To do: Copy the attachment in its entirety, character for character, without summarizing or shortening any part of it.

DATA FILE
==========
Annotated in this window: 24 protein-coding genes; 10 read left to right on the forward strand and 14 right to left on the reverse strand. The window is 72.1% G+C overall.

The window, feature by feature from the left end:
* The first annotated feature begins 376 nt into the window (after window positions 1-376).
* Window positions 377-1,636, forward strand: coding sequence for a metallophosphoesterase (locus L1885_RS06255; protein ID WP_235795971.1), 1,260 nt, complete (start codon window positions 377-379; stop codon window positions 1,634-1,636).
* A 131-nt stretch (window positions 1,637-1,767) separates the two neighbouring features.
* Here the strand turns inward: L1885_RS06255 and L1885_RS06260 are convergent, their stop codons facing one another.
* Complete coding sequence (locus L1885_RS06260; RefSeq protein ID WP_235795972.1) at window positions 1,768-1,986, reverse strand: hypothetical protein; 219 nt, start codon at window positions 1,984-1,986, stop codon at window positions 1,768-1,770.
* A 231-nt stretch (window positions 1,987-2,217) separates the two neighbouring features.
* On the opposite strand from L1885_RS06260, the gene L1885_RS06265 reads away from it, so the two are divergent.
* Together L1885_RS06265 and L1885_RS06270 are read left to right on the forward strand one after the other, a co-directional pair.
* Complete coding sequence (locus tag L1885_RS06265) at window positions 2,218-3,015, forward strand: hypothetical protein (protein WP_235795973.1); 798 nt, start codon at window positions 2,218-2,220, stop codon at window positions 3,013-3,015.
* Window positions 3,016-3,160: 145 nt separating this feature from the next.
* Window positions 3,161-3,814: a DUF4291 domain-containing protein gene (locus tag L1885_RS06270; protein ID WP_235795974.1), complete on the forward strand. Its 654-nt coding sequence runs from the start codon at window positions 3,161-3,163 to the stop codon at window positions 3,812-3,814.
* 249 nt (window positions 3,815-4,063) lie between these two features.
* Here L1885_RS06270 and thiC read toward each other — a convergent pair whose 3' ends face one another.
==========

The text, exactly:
Annotated in this window: 24 protein-coding genes; 10 read left to right on the forward strand and 14 right to left on the reverse strand. The window is 72.1% G+C overall.

The window, feature by feature from the left end:
* The first annotated feature begins 376 nt into the window (after window positions 1-376).
* Window positions 377-1,636, forward strand: coding sequence for a metallophosphoesterase (locus L1885_RS06255; protein ID WP_235795971.1), 1,260 nt, complete (start codon window positions 377-379; stop codon window positions 1,634-1,636).
* A 131-nt stretch (window positions 1,637-1,767) separates the two neighbouring features.
* Here the strand turns inward: L1885_RS06255 and L1885_RS06260 are convergent, their stop codons facing one another.
* Complete coding sequence (locus L1885_RS06260; RefSeq protein ID WP_235795972.1) at window positions 1,768-1,986, reverse strand: hypothetical protein; 219 nt, start codon at window positions 1,984-1,986, stop codon at window positions 1,768-1,770.
* A 231-nt stretch (window positions 1,987-2,217) separates the two neighbouring features.
* On the opposite strand from L1885_RS06260, the gene L1885_RS06265 reads away from it, so the two are divergent.
* Together L1885_RS06265 and L1885_RS06270 are read left to right on the forward strand one after the other, a co-directional pair.
* Complete coding sequence (locus tag L1885_RS06265) at window positions 2,218-3,015, forward strand: hypothetical protein (protein WP_235795973.1); 798 nt, start codon at window positions 2,218-2,220, stop codon at window positions 3,013-3,015.
* Window positions 3,016-3,160: 145 nt separating this feature from the next.
* Window positions 3,161-3,814: a DUF4291 domain-containing protein gene (locus tag L1885_RS06270; protein ID WP_235795974.1), complete on the forward strand. Its 654-nt coding sequence runs from the start codon at window positions 3,161-3,163 to the stop codon at window positions 3,812-3,814.
* 249 nt (window positions 3,815-4,063) lie between these two features.
* Here L1885_RS06270 and thiC read toward each other — a convergent pair whose 3' ends face one another.